So you’re new to video meetings? Maybe you’ve dabbled with FaceTime or perhaps joined your friends in a virtual happy hour. Like so many of us, maybe you’re just figuring this whole thing out.
That’s okay. The last few months have brought about enormous change in how we work and interact. What hasn’t changed is the value of good communication and collaboration. And while communicating over video may be different from communicating in person, it is possible for us to be just as effective if we follow a few quick and easy tips.
Recognize that we’re in an unfamiliar situation.
Let’s start by acknowledging where we are. Remote work has been a sudden change for many of us, who have not had the opportunity to create a distraction-free environment.
If that’s you and you are not always able to manage the space you’re in, experts suggest it’s best to be upfront about the situation you’re in and potential interruptions. For example: “Just want to let you all know before we get started that my kids are here with me, and they may suddenly make an unannounced appearance.” Or: “I apologize in advance if it gets really noisy here and I suddenly go on mute.”
Get to know your technology.
One of the best steps you can take is to spend some quality time with your technology. By that we mean your webcam (if you have one), your speakers and/or headphones, and your software apps, whether Zoom, Microsoft Teams, Google Meet, or another provider. Review features like chat, mute, and background replacement to make sure you can quickly turn these options on and off as needed during an important meeting.
To look your best and avoid awkward camera angles and framing, position the video camera at eye level and a comfortable distance from your face. Also, be sure to mute your audio when you’re not speaking to reduce background sound. Attention to these small details can make a big difference in how your communication is perceived.
Practice, practice, practice.
Some people make it look so easy! How do they do it?
They practice. And so can you. Try running a meeting with a family member – or alone – and record yourself speaking. Now replay the recording to see how you appear to others. How was the lighting? Were you able to hear yourself? How was the background behind you? Don’t be afraid to check out videos, podcasts and other online tips for looking and sounding your best.
Once you’re confident with the technology, you’ve had a chance to practice using it, and you’re ready to host your meeting, the last thing you want is an interruption. An email notification, an unexpected phone call, a text message from a family member – these can all disrupt the flow and create a distraction. Consider shutting down other apps, silencing your phone, and so on, at least for the duration of the meeting.
Let your on-camera personality shine.
Once your video meeting gets underway, here are a few techniques you can use to ensure you come across as comfortable and engaged, like a professional:
Look straight at the camera to make "eye contact" with the people you are speaking to.
Try to avoid looking down at your notes or off to the side too often.
Name people when you’re speaking to them; it helps them feel included.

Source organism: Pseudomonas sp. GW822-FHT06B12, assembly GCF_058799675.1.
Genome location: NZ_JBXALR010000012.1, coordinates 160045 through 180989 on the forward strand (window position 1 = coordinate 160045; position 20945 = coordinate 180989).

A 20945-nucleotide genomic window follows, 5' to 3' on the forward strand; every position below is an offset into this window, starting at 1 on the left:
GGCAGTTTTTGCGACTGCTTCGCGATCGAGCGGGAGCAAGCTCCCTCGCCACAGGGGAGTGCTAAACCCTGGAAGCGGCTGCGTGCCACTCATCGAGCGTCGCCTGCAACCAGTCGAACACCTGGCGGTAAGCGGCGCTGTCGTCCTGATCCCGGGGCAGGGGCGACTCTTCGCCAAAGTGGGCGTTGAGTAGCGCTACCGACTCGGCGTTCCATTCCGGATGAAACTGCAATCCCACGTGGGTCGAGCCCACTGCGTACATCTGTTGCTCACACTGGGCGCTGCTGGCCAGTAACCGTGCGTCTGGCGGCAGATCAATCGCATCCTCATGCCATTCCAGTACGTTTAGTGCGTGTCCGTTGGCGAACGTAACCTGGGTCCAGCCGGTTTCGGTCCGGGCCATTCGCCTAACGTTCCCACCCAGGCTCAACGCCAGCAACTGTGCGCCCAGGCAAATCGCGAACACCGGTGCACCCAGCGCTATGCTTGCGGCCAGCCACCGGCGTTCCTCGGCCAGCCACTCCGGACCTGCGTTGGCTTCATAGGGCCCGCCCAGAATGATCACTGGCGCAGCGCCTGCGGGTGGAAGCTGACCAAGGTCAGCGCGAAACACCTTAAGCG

Vary the tone in your voice to express your warmth and personality, a technique taught to broadcast journalists and stage actors.
Be present. Be social. Be authentic.
Efficiency is always a priority in business, but these days it’s perfectly fine – even encouraged – to relax efficiency a bit for the sake of connection.
In a period of social distancing, many people will feel a stronger need to connect on a personal level with their colleagues. For one thing, those impromptu hallway meetings and water cooler conversations aren’t happening when we’re all working from home. With that in mind, you might consider setting aside a few minutes at the beginning of meetings for people to reconnect socially, share news, and just say hi. Take time to cultivate social warmth. It’s essential to good business.
Experts also say that what resonates most when communicating via video is authenticity, not perfection. So feel to be yourself – within the limits of a business meeting, of course! Above all, be mindful.
Help others join the conversation.
There is a perceived formality to video conferences that can make newcomers feel uncomfortable or anxious about joining or speaking up. To get past this feeling, it’s often helpful to think of meetings as conversations. Meeting organizers can foster this by speaking directly to individuals in the meeting and inviting them to participate. For example, “Jasmine, I really value your expertise. What are your thoughts on this topic?”
Repeat information early and often.
This is one time when redundancy is a good thing. Because of technology considerations, people often have a hard time hearing everything that’s said. They may have intermittent connectivity, or they may be interrupted by things going on in their environment (for reasons discussed above). There’s also a tendency for people to speak over each other on video calls, not intentionally of course.
Whatever the reason, you can put people at ease and communicate your content more effectively by acknowledging disruptions and making allowances for reiterating key points and summarizing content and next steps.
Finally, one last piece of advice: Be forgiving.
Some people clearly have a lot more experience organizing video conferences and presenting from remote locations, like their own home. Maybe that’s you. But many of us are really just figuring this out. Let’s give everyone the space they need to be a little awkward or uncomfortable at first. Like you, they’ll figure it out.
Article By: Logitech
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Joana Hedtrich, Product Specialist for Logitech
011 844 9935 / 082 686 4406
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